11 Tips For Critiquing Other Writers | Writer’s Relief

by | Oct 14, 2021 | Critique And Feedback | 0 comments

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11 Tips For Critiquing Other Writers | Writer’s Relief

If you belong to a writers’ group or have a writing partner, you may be asked to critique someone’s work. Critique is a great way for writers to improve their skills and tweak their manuscripts. At Writer’s Relief, we know it’s important to tread carefully when critiquing another writer’s short story, novel, or poetry. Writing is a very personal craft, and you don’t want to be hurtful or overly aggressive when giving your critique. Critiquing someone else’s writing isn’t always easy—it’s a nuanced process, and may be difficult even if you’ve been expertly editing your own work. These tips for critiquing other writers will help you offer useful insights without bruising any egos.

Our Best Tips For Critiquing Other Writers

  1. Read thoroughly. When you’re reviewing someone’s writing to critique it, don’t skim or speed-read. Surface-level feedback (“I liked it!”) won’t be helpful to your critique partner. And if you don’t have any details or specific feedback, it will be obvious that you didn’t care enough to thoughtfully read the work.
  1. Clarify the best critique format for the writer. Some writers prefer to see comments directly on their manuscript, whether that’s with a traditional red pen marking up a hard copy, or using a program like Track Changes. Other writers are better able to process notes if they’re written up in a separate document. And of course, some writers like both. Make sure you know what the writer you’re critiquing prefers before you get started!
  1. Take careful notes. Don’t rely on your memory alone: Take diligent notes as you’re reading through the manuscript. These initial notes are just for your own use to guide you when creating the final critique.
  1. Don’t let personal preferences cloud your judgment. Keep in mind the author’s original intent, genre, and their own personal style—some or all of which may not necessarily be the same as yours. Writers who have different backgrounds and areas of expertise can be immensely helpful to each other—but remember, you shouldn’t be asking yourself whether you like the piece. Consider instead whether the manuscript accomplishes what the author set out to do and whether technical elements, like the characters and pacing, are fleshed out well.
  1. Organize your feedback. Feedback can be overwhelming for the recipient when it’s unorganized—and it’s easier to forget to include an important point if you give your critiques in stream-of-consciousness style. Instead, break your feedback down by which element of the story it’s addressing. The character development and POV, world-building and setting, and plot/pacing are all crucial to a well-written story, and the writer you’re critiquing will be counting on you to make comments on each of these elements.
  1. Determine where the writer is in the writing process. Are you seeing the writer’s very first draft, or has the manuscript been through a few rounds of edits already? If this is an early draft, you’ll want to be extra careful not to be too harsh with your feedback, as the writer may not have fully polished the work yet. You also may want to keep your feedback to broader points. If they’re further along in the revision process, you can home in more on the details of the work.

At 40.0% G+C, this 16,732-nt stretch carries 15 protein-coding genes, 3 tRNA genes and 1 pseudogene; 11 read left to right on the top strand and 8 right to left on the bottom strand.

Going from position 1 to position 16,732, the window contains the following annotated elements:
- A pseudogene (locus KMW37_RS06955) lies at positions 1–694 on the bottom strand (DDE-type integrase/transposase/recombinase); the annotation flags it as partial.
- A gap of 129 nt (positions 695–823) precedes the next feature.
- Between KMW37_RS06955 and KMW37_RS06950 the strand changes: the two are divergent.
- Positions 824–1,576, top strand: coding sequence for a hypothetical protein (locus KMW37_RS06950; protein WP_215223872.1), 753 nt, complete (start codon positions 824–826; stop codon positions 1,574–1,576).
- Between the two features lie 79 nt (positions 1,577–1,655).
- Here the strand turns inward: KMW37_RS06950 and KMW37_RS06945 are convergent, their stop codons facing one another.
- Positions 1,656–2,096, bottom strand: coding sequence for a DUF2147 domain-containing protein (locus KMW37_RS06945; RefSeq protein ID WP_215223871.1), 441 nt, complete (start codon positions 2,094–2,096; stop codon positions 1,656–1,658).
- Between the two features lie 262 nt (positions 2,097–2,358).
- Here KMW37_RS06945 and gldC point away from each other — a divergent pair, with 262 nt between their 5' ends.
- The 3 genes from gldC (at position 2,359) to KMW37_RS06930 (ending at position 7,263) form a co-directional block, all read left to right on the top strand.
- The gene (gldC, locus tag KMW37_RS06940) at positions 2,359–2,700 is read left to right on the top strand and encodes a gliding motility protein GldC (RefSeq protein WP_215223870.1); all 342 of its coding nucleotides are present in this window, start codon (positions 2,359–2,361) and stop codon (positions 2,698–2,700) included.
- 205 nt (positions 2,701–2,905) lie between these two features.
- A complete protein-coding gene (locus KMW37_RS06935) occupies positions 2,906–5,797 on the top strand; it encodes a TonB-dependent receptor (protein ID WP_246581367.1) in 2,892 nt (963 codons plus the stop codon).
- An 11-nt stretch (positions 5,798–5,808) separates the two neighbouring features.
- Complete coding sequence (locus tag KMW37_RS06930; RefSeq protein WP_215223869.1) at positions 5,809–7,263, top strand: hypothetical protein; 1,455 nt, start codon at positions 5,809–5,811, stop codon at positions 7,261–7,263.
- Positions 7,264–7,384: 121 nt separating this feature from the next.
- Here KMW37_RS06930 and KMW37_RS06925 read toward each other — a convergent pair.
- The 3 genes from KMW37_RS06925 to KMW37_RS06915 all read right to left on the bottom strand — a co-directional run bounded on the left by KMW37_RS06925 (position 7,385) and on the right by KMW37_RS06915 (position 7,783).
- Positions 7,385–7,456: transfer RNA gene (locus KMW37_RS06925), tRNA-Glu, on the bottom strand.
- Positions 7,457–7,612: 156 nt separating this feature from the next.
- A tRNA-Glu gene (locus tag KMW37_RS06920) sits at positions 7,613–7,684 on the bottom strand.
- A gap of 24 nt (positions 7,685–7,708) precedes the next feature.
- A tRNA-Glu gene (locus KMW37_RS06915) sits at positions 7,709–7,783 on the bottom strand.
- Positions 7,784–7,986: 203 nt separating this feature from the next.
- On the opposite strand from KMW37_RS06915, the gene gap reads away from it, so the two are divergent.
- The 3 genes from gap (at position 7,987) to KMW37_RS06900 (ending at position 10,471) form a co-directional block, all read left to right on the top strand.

1. Use clear, specific language. Remember, the ultimate goal of critiquing another writer’s work is to help make it better. Writers aren’t likely to find vague feedback helpful, so make sure you give detailed suggestions! Refer to specific characters, plot points, or even use quotes from the work in your feedback.
  1. Give a “compliment sandwich.” Start your critique with positive feedback, then offer any criticisms or suggestions, and conclude with additional positive input. This helps the writer feel more encouraged about the entire critique experience. Rather than a list of things wrong with the manuscript, you’ll be giving the writer hope and direction with your criticism.
  1. Make suggestions, not mandates. Even though your suggestions could very well make the work stronger, you might be taking the manuscript in a direction the writer doesn’t feel comfortable with. And that’s okay! A writer doesn’t have to take all of your advice to find your critiques valuable. At the end of the day, the most important thing is that the writer is happy with their work.
  1. Invite questions and dialogue. No matter how clear and concise your feedback is, the writer you’re critiquing may not fully grasp it at first. Make sure the writer knows you’re open to talking more about their work and your critique. You can also offer to help the other writer brainstorm new ideas for implementing your changes.

And Our Most Important Advice…

  1. Watch your tone! Critiquing other writers is an art form of striking the perfect balance between praising without sugarcoating and being constructive without being harsh. A writer will be more open to suggestions that are offered in a polite, good-spirited manner, rather than phrased in a way that could be hurtful. Remember that writing is deeply personal, and sharing your writing even with a trusted critique partner can be very difficult! And your goal is to help the writer you’re critiquing make their work stronger—not to leave a person disheartened and reluctant to ever write again.

When following these tips, keep in mind that any critiques you offer should be actionable. Don’t just point out problems with the manuscript; give your critique partner questions to think about and suggestions for editing and revising. Then you’ll both feel good about the critique experience.

 

Question: What critique would you find most helpful?

 

 

 

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